Domestic Economy
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Airborne Reengagement

International flights, including Air France, KLM, British Airways and Lufthansa, resumed services in Iran after the removal of sanctions against the country over its nuclear program
 KLM resumed flights between Amsterdam and Tehran in October 2016, after a three-year hiatus. KLM resumed flights between Amsterdam and Tehran in October 2016, after a three-year hiatus.
Many airlines have established new routes to and from Iran since the removal of sanctions, including Thailand’s Thai Airways, Kazakhstan’s Air Astana and Malaysia’s AirAsia

The number of flights handled by international airlines to and from Iran in the last fiscal year (March 2016-17) shows a whopping 84% rise compared to four years ago, when Hassan Rouhani became president for the first time, data published on Civil Aviation Organization’s website show.

In fact, the number has marked a steady uptrend since the beginning of the period under review, as 21,114, 28,047, 32,436 and 38,814 flights were registered in the fiscal 2013-16, growing by 32.83%, 15.64% and 19.66% year-on-year.

International flights began to resume their services in Iran after the removal of sanctions against the country over its nuclear program.

In July 2015, Iran signed a landmark deal with world powers to limit the scope of its nuclear program in exchange for the removal of sanctions, which went into effect in January 2016.

Air France, KLM, British Airways and Lufthansa are among the major international airlines that came back to Iran after the lifting of sanctions. Many other airlines have established new routes to and from Iran ever since, including Thailand’s Thai Airways, Kazakhstan’s Air Astana and Malaysia’s AirAsia.

> Domestic Airlines Broaden Reach

Overall, a total of 273,327 flights were registered last year, indicating a 27% rise compared to 2013-14. About 86% of these flights were operated by domestic airlines.

Iranian flag carrier Iran Air was allowed to resume flights to the European Union after it was removed from the EU safety blacklist post sanctions.

Previously, the European Union had sharply curtailed access to its airspace for Iran Air fleet as a safety measure against the country's aging aircraft battered by international trade restrictions that prohibited the sale of spare parts to maintain the planes.

"I am happy to announce that we are now able to allow most aircraft from Iran Air back into European skies," EU Transport Commissioner Violeta Bulc was quoted by Reuters as saying in June 2016, adding that Iran Air will now be allowed to fly all its planes in the EU, except the Boeing 747-200, Boeing 747SP and Fokker 100 models.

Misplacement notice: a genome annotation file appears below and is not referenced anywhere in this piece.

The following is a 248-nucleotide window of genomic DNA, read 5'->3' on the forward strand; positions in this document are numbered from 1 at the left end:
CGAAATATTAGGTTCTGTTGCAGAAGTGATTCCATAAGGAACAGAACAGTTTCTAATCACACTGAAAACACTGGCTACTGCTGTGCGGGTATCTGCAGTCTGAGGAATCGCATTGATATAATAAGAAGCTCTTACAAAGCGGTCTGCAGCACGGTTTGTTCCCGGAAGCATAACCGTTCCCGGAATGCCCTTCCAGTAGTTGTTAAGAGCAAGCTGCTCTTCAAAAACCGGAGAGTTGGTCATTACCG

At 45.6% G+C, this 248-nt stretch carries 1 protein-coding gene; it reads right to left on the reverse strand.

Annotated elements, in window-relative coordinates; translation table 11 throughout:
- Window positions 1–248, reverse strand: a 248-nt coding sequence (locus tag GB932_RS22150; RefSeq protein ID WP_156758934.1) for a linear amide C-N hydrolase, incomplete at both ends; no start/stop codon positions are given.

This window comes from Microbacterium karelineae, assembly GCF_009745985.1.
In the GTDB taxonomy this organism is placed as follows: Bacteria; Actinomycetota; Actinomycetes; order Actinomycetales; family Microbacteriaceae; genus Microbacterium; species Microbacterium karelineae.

> Fleet Expansion

After the removal of sanctions, Iranian airlines were able to order both new and used planes to rejuvenate their fleet. The total number of jets in Iranian airlines' fleet grew from 244 to 248, 268 and 278 over the successive years under review.

Iran Air has secured firm contracts with US jetmaker Boeing, its European rival Airbus, as well as with French-Italian manufacturer of turboprop aircraft ATR to buy a total of 200 planes worth tens of billions of dollars since then.

The state-run airline has received seven of its ordered planes so far, including three Airbus and four ATR. The delivery of the rest hinges on provision of financing for the purchases.

Another Iranian airline, Aseman, signed a contract with Boeing on June 10 to purchase 30 B737-Max passenger jets worth $3 billion based on catalog prices with the option of adding 30 more in the future. The deliveries are scheduled to begin as of 2022.

Aseman says Boeing will support the financing of 95% of the value of the deal. Aseman is also in talks with Airbus to add two A340s and seven A321s to its fleet, which is the third largest in Iran, after Iran Air and Mahan.

And most recently, Qeshm Air announced a preliminary deal with Boeing to buy 10 B737Max passenger jets on June 23. The order is expected to be finalized by early August, according to the chief executive of the Iranian airline. Mahmoud Shekarabi added that Qeshm Air is also planning to buy five secondhand Boeing 737-800 aircraft.

Qeshm Air's announcement came after Zagros Airlines and Iran Air Tours signed memoranda of understanding with Boeing’s European rival Airbus at Paris Air Show a day earlier to purchase a total of 73 aircraft. The orders mainly include the A320neo family.

> Latest Air Traffic Data

CAO's data also show a total of about 32.9 million passengers were transported to and from Iran last year, indicating a 28% rise compared to four years ago.

The data on Iran's air traffic for the first four months of the current Iranian year (March 21-July 22) show 164,775 takeoffs and landings were registered, indicating a 7% rise compared with last year’s corresponding period.

About 20.3 million passengers and 197,819 tons of cargo were transported during the four months, registering a 9% and 11% year-on-year growth respectively.

As for domestic flights, 135,741 takeoffs and landings were registered, up 7% YOY. More than 16.1 million passengers and 121,500 tons of goods were transported domestically, indicating a 9% and 12% growth respectively YOY.

On the international front, about 29,000 takeoffs and landings were registered, showing a 5% rise YOY. A total of 4.2 million passengers and 76,300 tons of cargo were transported to and from overseas destinations, posting a 8% and 9% growth YOY.

Tehran’s Mehrabad International Airport was the busiest domestic airport during the period, followed by Mashhad International Airport and Tehran’s Imam Khomeini International Airport.

 

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